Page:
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April 1, 2017

High Court rules on iWATCH trade mark

The High Court has dismissed an appeal by Apple against the decision of the Intellectual Property Office (IPO) to refuse to register the trade mark iWATCH in respect of various goods including computers, computer software and other related goods. The trade mark was permitted however for goods including security devices, cameras, computer peripherals and radios.

A trade mark is something that differentiates the product or service from others in the same market. When registering a trade mark you need to provide a list of the goods and/or services that the trade mark is used for. The goods and services are divided into 45 different classes and should cover products that the mark is currently being used for and those which it may be used for in the future. Registration then gives the trade mark owner the statutory right to exclusive use of the mark for the goods and services for which it was registered.

The application for iWATCH was initially submitted by a third party and was assigned to Apple in 2015. The registration was refused for the goods listed above by the IPO on the grounds that the mark was descriptive of the goods applied for. Trade marks that are descriptive of the goods or services applied for cannot be registered unless the applicant can show that the mark has acquired distinctive character.

Apple argued, as one of their three grounds of appeal, that the original hearing officer was wrong to conclude that iWATCH was descriptive for computer software. They stated that computer software was not so closely related to smart watches to make the trade mark descriptive. The hearing officer however discussed that the ‘I’ prefix would most likely be viewed as ‘internet’ which when combined with the entirely descriptive term ‘watch’ results in iWATCH being descriptive of a watch like device with internet. The High Court agreed stating that smart watches depend for their operation on the computer software they incorporate.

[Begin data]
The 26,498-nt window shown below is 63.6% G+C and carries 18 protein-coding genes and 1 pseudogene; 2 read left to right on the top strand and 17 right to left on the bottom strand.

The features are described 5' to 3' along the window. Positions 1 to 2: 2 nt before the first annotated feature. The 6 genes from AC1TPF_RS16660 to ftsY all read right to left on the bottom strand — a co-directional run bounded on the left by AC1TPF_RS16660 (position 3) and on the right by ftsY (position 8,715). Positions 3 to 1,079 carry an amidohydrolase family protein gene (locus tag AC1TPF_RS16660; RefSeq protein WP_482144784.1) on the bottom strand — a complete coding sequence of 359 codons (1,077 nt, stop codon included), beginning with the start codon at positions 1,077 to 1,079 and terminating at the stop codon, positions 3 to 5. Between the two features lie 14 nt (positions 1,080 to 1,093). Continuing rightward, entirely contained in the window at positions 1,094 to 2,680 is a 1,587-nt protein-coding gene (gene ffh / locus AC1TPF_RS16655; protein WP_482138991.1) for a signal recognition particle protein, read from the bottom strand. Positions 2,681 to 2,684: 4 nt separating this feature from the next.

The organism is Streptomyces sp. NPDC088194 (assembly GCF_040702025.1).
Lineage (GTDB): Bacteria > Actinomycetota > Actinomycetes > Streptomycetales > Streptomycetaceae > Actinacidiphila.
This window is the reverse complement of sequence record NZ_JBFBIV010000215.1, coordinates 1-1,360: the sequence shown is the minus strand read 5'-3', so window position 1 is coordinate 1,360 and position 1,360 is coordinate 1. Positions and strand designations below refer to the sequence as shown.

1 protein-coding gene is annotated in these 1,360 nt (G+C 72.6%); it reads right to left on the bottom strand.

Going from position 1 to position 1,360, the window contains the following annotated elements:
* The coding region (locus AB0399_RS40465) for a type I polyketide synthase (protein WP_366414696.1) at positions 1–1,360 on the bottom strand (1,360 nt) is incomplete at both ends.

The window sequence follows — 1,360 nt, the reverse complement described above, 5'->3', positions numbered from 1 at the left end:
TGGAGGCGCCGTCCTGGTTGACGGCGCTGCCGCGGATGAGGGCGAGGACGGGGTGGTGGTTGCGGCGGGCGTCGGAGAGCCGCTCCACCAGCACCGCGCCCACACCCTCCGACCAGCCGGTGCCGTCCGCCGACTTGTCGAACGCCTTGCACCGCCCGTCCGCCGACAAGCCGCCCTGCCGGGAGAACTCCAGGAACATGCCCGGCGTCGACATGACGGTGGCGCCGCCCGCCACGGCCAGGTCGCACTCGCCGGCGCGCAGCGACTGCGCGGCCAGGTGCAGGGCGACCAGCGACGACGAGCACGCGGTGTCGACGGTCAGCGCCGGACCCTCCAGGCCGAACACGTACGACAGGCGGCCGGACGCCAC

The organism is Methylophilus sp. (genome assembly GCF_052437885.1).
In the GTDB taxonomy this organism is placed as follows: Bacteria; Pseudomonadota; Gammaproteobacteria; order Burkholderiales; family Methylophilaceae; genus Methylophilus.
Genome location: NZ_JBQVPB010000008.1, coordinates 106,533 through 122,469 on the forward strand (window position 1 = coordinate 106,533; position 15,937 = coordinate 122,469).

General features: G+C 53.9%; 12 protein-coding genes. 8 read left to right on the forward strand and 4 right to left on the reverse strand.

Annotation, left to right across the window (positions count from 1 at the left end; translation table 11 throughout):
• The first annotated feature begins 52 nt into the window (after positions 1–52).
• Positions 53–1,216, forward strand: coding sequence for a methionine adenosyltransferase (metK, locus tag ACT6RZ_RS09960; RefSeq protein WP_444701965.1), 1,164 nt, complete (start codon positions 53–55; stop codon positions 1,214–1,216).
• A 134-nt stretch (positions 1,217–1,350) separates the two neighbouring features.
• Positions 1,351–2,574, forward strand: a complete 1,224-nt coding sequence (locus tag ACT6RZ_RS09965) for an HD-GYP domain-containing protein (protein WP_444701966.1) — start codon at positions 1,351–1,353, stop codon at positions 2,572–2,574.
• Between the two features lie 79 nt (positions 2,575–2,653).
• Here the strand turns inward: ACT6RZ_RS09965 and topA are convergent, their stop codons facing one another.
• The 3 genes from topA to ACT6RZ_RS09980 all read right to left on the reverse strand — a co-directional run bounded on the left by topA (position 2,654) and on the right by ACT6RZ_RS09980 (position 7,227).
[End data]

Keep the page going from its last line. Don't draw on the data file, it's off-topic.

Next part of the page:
Apple also submitted that their previous trade marks, for example iPhone, iPod and iPad should be considered when assessing acquired distinctiveness as they share the I-prefix. The court found that the average consumer would not necessarily perceive the trade mark iWATCH as denoting goods from the same source as the earlier trade marks. There is also evidence of third party use of trade marks with the ‘I’ prefix for example iPlayer. The watchmaker Swatch also holds a trade mark for iSwatch and they actually opposed the original application. Even if the hearing officer was wrong to conclude that iWATCH could not acquire distinctive character as a result of the previous trade marks, Apple had not shown that iWATCH had acquired a distinctive character in any event.

Although in 2015 Apple decided to launch their smart watch under the name Apple Watch, this case still serves as a useful reminder of the limitations of registering trade marks that are descriptive of the goods and/or services being applied for. It also demonstrate how trade mark law will continue to develop with the advance of technology.

If you would like advice on protecting your brand or registering a trademark please contact the Commercial and IP team by emailing employment@greenawayscott.com or visit our website at www.greenawayscott.com.

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